if (!isFileLocked(filePath)){
	//Do stuff with the file

between the moment when isFileLocked returns false, and the moment you start to do things with it, another process could be locking the file and your code would crash... so in anyway, you should always put your file access code into a try-catch to deal with the possibility of the file being locked

Sunday, 10 August 2014

Thread Suspend, Resume and Abort

At first sight aborting, suspending or resuming threads (in the .Net arena) seems pretty simple, the Thread class sports methods for each of these 3 tasks. However, if you check the documentation, you'll see that both Suspend and Resume are marked as obsolete and highly discouraged:

Do not use the Suspend and Resume methods to synchronize the activities of threads. You have no way of knowing what code a thread is executing when you suspend it. If you suspend a thread while it holds locks during a security permission evaluation, other threads in the AppDomain might be blocked. If you suspend a thread while it is executing a class constructor, other threads in the AppDomain that attempt to use that class are blocked. Deadlocks can occur very easily.

As for the native Win32 funcion SuspendThread you'll find equally discouraging statements:

This function is primarily designed for use by debuggers. It is not intended to be used for thread synchronization. Calling SuspendThread on a thread that owns a synchronization object, such as a mutex or critical section, can lead to a deadlock if the calling thread tries to obtain a synchronization object owned by a suspended thread. To avoid this situation, a thread within an application that is not a debugger should signal the other thread to suspend itself. The target thread must be designed to watch for this signal and respond appropriately.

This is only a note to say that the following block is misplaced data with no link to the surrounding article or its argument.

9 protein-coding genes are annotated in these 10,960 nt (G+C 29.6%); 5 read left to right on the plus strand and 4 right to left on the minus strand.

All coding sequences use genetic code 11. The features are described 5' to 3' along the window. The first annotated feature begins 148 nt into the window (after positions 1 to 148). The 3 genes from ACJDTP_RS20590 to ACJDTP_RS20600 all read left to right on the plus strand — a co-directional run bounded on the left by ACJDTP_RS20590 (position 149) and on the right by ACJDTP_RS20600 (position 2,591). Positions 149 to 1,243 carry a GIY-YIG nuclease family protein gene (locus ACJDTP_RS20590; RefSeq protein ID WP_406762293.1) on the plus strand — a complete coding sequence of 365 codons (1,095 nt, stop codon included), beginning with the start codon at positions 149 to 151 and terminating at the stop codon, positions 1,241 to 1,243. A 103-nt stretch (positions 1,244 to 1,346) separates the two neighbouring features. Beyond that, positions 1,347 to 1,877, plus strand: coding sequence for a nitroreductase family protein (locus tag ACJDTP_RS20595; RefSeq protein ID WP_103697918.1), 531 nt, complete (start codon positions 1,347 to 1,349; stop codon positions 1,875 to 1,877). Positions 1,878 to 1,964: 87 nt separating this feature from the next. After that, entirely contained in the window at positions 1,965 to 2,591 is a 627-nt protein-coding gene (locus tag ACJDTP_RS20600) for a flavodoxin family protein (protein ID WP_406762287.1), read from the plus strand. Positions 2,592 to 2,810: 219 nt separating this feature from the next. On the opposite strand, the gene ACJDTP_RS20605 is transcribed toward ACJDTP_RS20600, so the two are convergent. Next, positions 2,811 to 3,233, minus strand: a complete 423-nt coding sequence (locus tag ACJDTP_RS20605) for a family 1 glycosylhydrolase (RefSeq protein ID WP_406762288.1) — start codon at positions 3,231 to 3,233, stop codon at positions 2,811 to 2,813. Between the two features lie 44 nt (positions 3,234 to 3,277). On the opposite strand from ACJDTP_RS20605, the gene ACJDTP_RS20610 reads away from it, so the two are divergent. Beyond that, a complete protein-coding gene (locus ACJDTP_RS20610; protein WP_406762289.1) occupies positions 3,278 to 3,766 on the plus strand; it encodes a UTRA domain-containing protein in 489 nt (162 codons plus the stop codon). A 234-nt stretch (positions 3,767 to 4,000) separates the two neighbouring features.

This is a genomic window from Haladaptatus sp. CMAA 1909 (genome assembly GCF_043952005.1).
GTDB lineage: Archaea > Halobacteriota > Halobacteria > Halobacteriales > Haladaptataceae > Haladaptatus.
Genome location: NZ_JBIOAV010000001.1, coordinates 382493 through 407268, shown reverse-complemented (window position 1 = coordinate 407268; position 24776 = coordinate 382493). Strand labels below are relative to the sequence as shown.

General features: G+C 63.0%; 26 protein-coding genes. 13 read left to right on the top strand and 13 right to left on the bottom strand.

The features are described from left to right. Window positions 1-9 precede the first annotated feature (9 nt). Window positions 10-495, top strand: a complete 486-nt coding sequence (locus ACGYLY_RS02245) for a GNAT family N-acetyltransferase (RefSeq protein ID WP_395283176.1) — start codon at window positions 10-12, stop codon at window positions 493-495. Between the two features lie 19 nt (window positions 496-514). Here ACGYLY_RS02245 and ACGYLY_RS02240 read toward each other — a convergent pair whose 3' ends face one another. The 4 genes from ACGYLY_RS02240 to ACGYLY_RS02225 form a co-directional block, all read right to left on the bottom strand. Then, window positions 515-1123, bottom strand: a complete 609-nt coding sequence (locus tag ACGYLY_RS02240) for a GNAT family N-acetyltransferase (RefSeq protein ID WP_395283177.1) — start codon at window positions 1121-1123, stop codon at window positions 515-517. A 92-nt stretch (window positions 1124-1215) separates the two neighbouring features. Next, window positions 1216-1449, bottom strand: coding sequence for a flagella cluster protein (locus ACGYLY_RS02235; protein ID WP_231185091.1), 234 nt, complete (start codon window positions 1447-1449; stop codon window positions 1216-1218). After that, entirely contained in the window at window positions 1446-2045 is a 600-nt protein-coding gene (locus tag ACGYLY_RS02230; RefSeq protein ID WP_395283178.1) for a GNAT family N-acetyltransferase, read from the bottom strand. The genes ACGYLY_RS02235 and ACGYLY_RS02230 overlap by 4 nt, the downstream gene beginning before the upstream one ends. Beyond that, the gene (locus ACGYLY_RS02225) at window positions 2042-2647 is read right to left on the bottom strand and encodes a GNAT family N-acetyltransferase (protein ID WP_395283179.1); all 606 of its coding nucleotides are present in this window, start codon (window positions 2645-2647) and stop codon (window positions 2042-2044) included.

Thread.Abort is not marked as obsolete and no advice against its use is explicitly given in MSDN, but you'll find multiple articles and discussions (like this pointing against its use, just for the same reasons as Suspend.

The basic idea is that these methods are too invasive, they'll just Suspend or Abort a thread irrespective of what it's doing at that moment, which can be pretty risky. We need then a more collaborative way to do this, basically a Thread should be periodically stopping to do its main task and checking for Suspend or Abort requests at moments when it can really proceed with such order, aborting/suspending itself accordingly. Obviously the "periodically stop to do its main task" thing can be complicated to accomplish depending on what that main task is... but that's apart from the suspend/abort logic.

For Abort it seems pretty simple. A given thread would just check for an Abort flag, and when true, it would just end.

while(!this.abort){ //check for Abort requests

For Suspend/Resume it's a bit more complicated, we can check for a Suspend flag, but once suspended, how do we check for the Resume order? Well, signals are the main communication mechanism among threads, so we should just use that, a ManuaResetEvent initially set as signaled, we would indicate a Suspend request by resetting it, and then send a Resume command by setting it again.

while(!this.abort){ //check for Abort requests
     this.resumeSuspend.WaitOne(); //check for Resume/Suspend requests

To really understand it you'll have to see this full sample